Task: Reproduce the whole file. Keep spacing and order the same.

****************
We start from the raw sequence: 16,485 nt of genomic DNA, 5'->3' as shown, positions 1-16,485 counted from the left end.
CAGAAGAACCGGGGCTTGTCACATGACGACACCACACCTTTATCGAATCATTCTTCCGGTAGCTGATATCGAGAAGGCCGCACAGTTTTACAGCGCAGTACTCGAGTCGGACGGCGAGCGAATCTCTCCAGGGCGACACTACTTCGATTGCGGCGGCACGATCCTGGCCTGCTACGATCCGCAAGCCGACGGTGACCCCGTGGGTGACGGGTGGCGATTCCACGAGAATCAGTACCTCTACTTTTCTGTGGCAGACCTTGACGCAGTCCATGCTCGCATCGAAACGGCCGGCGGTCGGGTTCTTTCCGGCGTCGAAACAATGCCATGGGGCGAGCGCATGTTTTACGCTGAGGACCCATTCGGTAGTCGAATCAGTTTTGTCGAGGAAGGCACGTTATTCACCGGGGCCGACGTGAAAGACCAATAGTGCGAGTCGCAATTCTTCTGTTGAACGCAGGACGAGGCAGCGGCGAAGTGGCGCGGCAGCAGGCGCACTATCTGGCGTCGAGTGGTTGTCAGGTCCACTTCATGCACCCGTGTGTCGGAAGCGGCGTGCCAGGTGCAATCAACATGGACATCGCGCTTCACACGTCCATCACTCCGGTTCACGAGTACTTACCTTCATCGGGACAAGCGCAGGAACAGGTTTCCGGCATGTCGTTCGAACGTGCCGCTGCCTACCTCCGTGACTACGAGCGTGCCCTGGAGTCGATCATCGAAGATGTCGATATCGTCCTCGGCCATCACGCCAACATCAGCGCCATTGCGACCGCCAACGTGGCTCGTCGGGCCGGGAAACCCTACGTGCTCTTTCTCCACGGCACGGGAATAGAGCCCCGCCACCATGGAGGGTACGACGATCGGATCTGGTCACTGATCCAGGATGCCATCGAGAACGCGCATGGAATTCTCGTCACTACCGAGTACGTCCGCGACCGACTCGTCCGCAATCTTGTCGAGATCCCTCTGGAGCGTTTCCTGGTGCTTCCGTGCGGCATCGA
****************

We start from the raw sequence: 16,485 nt of genomic DNA, 5'->3' as shown, positions 1-16,485 counted from the left end.
CAGAAGAACCGGGGCTTGTCACATGACGACACCACACCTTTATCGAATCATTCTTCCGGTAGCTGATATCGAGAAGGCCGCACAGTTTTACAGCGCAGTACTCGAGTCGGACGGCGAGCGAATCTCTCCAGGGCGACACTACTTCGATTGCGGCGGCACGATCCTGGCCTGCTACGATCCGCAAGCCGACGGTGACCCCGTGGGTGACGGGTGGCGATTCCACGAGAATCAGTACCTCTACTTTTCTGTGGCAGACCTTGACGCAGTCCATGCTCGCATCGAAACGGCCGGCGGTCGGGTTCTTTCCGGCGTCGAAACAATGCCATGGGGCGAGCGCATGTTTTACGCTGAGGACCCATTCGGTAGTCGAATCAGTTTTGTCGAGGAAGGCACGTTATTCACCGGGGCCGACGTGAAAGACCAATAGTGCGAGTCGCAATTCTTCTGTTGAACGCAGGACGAGGCAGCGGCGAAGTGGCGCGGCAGCAGGCGCACTATCTGGCGTCGAGTGGTTGTCAGGTCCACTTCATGCACCCGTGTGTCGGAAGCGGCGTGCCAGGTGCAATCAACATGGACATCGCGCTTCACACGTCCATCACTCCGGTTCACGAGTACTTACCTTCATCGGGACAAGCGCAGGAACAGGTTTCCGGCATGTCGTTCGAACGTGCCGCTGCCTACCTCCGTGACTACGAGCGTGCCCTGGAGTCGATCATCGAAGATGTCGATATCGTCCTCGGCCATCACGCCAACATCAGCGCCATTGCGACCGCCAACGTGGCTCGTCGGGCCGGGAAACCCTACGTGCTCTTTCTCCACGGCACGGGAATAGAGCCCCGCCACCATGGAGGGTACGACGATCGGATCTGGTCACTGATCCAGGATGCCATCGAGAACGCGCATGGAATTCTCGTCACTACCGAGTACGTCCGCGACCGACTCGTCCGCAATCTTGTCGAGATCCCTCTGGAGCGTTTCCTGGTGCTTCCGTGCGGCATCGA